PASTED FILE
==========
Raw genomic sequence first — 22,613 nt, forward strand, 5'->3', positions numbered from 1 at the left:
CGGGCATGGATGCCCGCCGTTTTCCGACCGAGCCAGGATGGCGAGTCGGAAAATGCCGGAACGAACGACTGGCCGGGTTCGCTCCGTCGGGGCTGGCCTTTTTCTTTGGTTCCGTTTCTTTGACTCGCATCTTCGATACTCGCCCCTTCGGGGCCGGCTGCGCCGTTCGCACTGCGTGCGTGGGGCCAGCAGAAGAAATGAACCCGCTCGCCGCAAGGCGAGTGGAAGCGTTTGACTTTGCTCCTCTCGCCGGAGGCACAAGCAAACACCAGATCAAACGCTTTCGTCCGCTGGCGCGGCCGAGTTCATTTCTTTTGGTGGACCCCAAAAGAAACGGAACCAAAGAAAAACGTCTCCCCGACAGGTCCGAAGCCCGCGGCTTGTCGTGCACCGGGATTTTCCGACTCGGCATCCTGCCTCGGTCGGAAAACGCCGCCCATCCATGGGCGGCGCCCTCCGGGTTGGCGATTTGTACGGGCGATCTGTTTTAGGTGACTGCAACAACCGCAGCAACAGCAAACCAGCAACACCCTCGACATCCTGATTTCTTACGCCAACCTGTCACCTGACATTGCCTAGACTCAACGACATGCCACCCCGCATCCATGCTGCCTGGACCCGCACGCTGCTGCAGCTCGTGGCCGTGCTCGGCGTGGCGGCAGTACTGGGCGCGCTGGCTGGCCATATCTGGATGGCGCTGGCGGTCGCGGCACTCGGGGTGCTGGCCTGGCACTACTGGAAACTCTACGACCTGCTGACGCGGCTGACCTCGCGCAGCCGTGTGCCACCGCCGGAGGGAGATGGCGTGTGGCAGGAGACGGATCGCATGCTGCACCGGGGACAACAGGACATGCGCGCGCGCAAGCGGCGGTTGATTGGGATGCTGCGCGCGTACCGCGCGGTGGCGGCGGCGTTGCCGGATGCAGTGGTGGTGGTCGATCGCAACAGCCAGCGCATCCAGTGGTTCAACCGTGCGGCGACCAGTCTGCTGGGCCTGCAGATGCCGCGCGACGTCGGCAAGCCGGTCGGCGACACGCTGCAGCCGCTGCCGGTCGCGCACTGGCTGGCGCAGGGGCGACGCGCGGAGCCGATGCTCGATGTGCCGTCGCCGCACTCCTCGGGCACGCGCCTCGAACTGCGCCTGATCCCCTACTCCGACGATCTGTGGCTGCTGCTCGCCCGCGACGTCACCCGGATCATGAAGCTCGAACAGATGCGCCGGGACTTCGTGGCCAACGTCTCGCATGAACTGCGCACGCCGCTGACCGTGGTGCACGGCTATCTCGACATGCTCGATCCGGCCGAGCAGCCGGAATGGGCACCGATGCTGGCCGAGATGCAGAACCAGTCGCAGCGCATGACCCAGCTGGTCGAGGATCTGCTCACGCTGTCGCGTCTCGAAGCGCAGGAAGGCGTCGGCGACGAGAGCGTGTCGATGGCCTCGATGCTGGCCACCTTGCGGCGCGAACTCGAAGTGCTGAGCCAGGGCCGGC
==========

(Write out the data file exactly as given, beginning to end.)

Raw genomic sequence first — 22,613 nt, forward strand, 5'->3', positions numbered from 1 at the left:
CGGGCATGGATGCCCGCCGTTTTCCGACCGAGCCAGGATGGCGAGTCGGAAAATGCCGGAACGAACGACTGGCCGGGTTCGCTCCGTCGGGGCTGGCCTTTTTCTTTGGTTCCGTTTCTTTGACTCGCATCTTCGATACTCGCCCCTTCGGGGCCGGCTGCGCCGTTCGCACTGCGTGCGTGGGGCCAGCAGAAGAAATGAACCCGCTCGCCGCAAGGCGAGTGGAAGCGTTTGACTTTGCTCCTCTCGCCGGAGGCACAAGCAAACACCAGATCAAACGCTTTCGTCCGCTGGCGCGGCCGAGTTCATTTCTTTTGGTGGACCCCAAAAGAAACGGAACCAAAGAAAAACGTCTCCCCGACAGGTCCGAAGCCCGCGGCTTGTCGTGCACCGGGATTTTCCGACTCGGCATCCTGCCTCGGTCGGAAAACGCCGCCCATCCATGGGCGGCGCCCTCCGGGTTGGCGATTTGTACGGGCGATCTGTTTTAGGTGACTGCAACAACCGCAGCAACAGCAAACCAGCAACACCCTCGACATCCTGATTTCTTACGCCAACCTGTCACCTGACATTGCCTAGACTCAACGACATGCCACCCCGCATCCATGCTGCCTGGACCCGCACGCTGCTGCAGCTCGTGGCCGTGCTCGGCGTGGCGGCAGTACTGGGCGCGCTGGCTGGCCATATCTGGATGGCGCTGGCGGTCGCGGCACTCGGGGTGCTGGCCTGGCACTACTGGAAACTCTACGACCTGCTGACGCGGCTGACCTCGCGCAGCCGTGTGCCACCGCCGGAGGGAGATGGCGTGTGGCAGGAGACGGATCGCATGCTGCACCGGGGACAACAGGACATGCGCGCGCGCAAGCGGCGGTTGATTGGGATGCTGCGCGCGTACCGCGCGGTGGCGGCGGCGTTGCCGGATGCAGTGGTGGTGGTCGATCGCAACAGCCAGCGCATCCAGTGGTTCAACCGTGCGGCGACCAGTCTGCTGGGCCTGCAGATGCCGCGCGACGTCGGCAAGCCGGTCGGCGACACGCTGCAGCCGCTGCCGGTCGCGCACTGGCTGGCGCAGGGGCGACGCGCGGAGCCGATGCTCGATGTGCCGTCGCCGCACTCCTCGGGCACGCGCCTCGAACTGCGCCTGATCCCCTACTCCGACGATCTGTGGCTGCTGCTCGCCCGCGACGTCACCCGGATCATGAAGCTCGAACAGATGCGCCGGGACTTCGTGGCCAACGTCTCGCATGAACTGCGCACGCCGCTGACCGTGGTGCACGGCTATCTCGACATGCTCGATCCGGCCGAGCAGCCGGAATGGGCACCGATGCTGGCCGAGATGCAGAACCAGTCGCAGCGCATGACCCAGCTGGTCGAGGATCTGCTCACGCTGTCGCGTCTCGAAGCGCAGGAAGGCGTCGGCGACGAGAGCGTGTCGATGGCCTCGATGCTGGCCACCTTGCGGCGCGAACTCGAAGTGCTGAGCCAGGGCCGGC